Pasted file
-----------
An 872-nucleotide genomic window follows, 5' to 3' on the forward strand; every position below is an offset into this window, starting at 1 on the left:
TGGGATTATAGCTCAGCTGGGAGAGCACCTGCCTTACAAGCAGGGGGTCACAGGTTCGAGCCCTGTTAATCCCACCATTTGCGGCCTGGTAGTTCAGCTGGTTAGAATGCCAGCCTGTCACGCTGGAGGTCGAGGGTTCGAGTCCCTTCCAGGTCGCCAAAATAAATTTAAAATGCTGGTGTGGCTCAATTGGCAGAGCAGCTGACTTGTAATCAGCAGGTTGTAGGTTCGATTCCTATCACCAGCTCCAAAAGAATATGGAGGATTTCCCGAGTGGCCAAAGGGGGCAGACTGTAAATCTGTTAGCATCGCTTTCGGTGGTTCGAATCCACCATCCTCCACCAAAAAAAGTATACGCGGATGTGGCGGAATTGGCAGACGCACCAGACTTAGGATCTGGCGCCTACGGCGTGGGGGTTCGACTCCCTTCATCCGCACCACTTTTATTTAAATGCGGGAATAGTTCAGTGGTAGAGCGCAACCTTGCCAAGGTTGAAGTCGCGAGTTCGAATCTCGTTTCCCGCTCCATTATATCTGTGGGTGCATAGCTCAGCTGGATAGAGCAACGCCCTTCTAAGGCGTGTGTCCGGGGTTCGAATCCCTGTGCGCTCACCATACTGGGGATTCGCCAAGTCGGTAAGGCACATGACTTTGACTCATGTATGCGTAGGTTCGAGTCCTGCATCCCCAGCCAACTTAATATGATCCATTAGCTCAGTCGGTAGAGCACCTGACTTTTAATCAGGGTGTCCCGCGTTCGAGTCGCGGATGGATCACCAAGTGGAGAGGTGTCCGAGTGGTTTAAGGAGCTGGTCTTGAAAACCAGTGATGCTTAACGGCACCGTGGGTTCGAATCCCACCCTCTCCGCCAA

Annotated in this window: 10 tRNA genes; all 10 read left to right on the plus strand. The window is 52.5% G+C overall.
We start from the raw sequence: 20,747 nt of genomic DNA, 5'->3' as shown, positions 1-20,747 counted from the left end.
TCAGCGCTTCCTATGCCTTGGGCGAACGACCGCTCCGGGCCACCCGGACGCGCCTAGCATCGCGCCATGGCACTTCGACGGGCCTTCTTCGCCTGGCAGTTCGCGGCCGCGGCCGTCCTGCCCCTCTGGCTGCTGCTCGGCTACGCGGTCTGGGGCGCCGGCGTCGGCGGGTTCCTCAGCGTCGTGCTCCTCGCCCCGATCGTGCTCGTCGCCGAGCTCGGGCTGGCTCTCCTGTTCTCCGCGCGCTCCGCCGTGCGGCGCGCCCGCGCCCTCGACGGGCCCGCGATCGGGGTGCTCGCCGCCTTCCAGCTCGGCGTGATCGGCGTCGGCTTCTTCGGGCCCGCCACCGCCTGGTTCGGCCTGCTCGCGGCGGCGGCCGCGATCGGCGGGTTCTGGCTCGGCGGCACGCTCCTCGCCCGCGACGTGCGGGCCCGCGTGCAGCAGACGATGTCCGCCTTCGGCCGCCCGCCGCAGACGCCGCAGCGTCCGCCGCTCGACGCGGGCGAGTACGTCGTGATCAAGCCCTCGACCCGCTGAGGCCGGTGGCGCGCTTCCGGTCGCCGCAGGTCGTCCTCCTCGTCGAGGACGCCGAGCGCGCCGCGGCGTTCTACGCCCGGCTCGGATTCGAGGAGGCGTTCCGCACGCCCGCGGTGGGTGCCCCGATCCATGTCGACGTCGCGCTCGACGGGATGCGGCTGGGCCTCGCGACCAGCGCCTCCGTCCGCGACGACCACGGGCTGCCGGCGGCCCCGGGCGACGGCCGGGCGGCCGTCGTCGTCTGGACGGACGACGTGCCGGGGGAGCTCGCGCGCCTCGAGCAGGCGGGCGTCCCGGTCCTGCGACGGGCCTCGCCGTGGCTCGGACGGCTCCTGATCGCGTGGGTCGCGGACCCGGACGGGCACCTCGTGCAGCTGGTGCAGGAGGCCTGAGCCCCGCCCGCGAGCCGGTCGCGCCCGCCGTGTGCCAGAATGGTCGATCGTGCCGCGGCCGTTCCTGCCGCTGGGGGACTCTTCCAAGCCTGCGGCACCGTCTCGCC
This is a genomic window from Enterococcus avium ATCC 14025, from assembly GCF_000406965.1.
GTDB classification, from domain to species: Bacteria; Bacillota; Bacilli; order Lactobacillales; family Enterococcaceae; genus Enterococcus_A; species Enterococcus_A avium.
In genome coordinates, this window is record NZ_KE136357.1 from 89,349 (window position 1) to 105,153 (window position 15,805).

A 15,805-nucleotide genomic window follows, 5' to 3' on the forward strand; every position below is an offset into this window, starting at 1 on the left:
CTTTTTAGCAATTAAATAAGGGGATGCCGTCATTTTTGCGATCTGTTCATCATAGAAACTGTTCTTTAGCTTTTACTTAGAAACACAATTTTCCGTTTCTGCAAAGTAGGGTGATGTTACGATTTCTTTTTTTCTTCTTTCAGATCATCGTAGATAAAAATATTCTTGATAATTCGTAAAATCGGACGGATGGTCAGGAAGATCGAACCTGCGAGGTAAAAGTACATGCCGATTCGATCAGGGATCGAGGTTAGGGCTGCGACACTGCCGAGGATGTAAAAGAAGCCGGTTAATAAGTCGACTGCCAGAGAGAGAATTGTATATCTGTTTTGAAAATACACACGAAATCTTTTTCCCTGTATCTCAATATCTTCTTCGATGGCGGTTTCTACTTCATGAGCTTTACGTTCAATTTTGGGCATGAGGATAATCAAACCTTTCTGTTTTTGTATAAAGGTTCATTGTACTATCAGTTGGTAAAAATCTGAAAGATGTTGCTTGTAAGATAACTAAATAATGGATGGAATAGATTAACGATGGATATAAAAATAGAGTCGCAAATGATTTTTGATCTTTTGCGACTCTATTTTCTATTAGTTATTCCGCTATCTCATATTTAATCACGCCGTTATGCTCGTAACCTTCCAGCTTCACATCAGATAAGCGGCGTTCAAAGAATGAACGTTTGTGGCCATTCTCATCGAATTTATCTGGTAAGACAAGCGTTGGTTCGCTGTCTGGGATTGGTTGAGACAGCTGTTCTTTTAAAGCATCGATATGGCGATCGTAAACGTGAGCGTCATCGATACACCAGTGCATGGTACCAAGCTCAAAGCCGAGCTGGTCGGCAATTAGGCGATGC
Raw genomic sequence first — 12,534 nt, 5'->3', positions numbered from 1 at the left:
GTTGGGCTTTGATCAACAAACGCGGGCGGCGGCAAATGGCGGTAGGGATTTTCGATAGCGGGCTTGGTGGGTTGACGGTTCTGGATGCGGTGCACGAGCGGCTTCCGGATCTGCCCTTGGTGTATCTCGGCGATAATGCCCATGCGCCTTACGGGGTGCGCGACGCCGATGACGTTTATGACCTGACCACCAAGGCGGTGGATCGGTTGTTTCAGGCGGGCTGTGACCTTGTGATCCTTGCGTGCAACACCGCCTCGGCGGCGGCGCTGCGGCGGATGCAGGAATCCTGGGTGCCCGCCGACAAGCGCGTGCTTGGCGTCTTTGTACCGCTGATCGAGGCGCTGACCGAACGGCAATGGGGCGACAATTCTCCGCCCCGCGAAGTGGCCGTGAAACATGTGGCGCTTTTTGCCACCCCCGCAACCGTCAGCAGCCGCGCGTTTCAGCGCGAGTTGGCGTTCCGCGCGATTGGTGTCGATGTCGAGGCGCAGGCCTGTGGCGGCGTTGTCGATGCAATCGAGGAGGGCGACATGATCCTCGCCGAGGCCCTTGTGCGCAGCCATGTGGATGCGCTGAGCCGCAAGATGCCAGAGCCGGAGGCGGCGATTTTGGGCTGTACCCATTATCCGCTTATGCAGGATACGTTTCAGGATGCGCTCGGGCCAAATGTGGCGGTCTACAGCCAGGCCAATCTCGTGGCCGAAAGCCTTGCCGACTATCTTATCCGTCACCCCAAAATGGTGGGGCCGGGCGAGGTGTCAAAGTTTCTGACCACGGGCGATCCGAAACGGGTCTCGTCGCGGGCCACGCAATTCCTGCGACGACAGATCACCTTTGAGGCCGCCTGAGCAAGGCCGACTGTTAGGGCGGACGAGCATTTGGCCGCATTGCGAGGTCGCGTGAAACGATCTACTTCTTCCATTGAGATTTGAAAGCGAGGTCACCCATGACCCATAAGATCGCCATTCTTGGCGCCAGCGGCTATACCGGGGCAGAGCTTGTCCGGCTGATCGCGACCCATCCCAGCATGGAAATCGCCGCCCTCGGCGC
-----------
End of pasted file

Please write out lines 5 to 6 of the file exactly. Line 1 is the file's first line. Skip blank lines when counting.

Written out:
TCAGCGCTTCCTATGCCTTGGGCGAACGACCGCTCCGGGCCACCCGGACGCGCCTAGCATCGCGCCATGGCACTTCGACGGGCCTTCTTCGCCTGGCAGTTCGCGGCCGCGGCCGTCCTGCCCCTCTGGCTGCTGCTCGGCTACGCGGTCTGGGGCGCCGGCGTCGGCGGGTTCCTCAGCGTCGTGCTCCTCGCCCCGATCGTGCTCGTCGCCGAGCTCGGGCTGGCTCTCCTGTTCTCCGCGCGCTCCGCCGTGCGGCGCGCCCGCGCCCTCGACGGGCCCGCGATCGGGGTGCTCGCCGCCTTCCAGCTCGGCGTGATCGGCGTCGGCTTCTTCGGGCCCGCCACCGCCTGGTTCGGCCTGCTCGCGGCGGCGGCCGCGATCGGCGGGTTCTGGCTCGGCGGCACGCTCCTCGCCCGCGACGTGCGGGCCCGCGTGCAGCAGACGATGTCCGCCTTCGGCCGCCCGCCGCAGACGCCGCAGCGTCCGCCGCTCGACGCGGGCGAGTACGTCGTGATCAAGCCCTCGACCCGCTGAGGCCGGTGGCGCGCTTCCGGTCGCCGCAGGTCGTCCTCCTCGTCGAGGACGCCGAGCGCGCCGCGGCGTTCTACGCCCGGCTCGGATTCGAGGAGGCGTTCCGCACGCCCGCGGTGGGTGCCCCGATCCATGTCGACGTCGCGCTCGACGGGATGCGGCTGGGCCTCGCGACCAGCGCCTCCGTCCGCGACGACCACGGGCTGCCGGCGGCCCCGGGCGACGGCCGGGCGGCCGTCGTCGTCTGGACGGACGACGTGCCGGGGGAGCTCGCGCGCCTCGAGCAGGCGGGCGTCCCGGTCCTGCGACGGGCCTCGCCGTGGCTCGGACGGCTCCTGATCGCGTGGGTCGCGGACCCGGACGGGCACCTCGTGCAGCTGGTGCAGGAGGCCTGAGCCCCGCCCGCGAGCCGGTCGCGCCCGCCGTGTGCCAGAATGGTCGATCGTGCCGCGGCCGTTCCTGCCGCTGGGGGACTCTTCCAAGCCTGCGGCACCGTCTCGCC
This is a genomic window from Enterococcus avium ATCC 14025, from assembly GCF_000406965.1.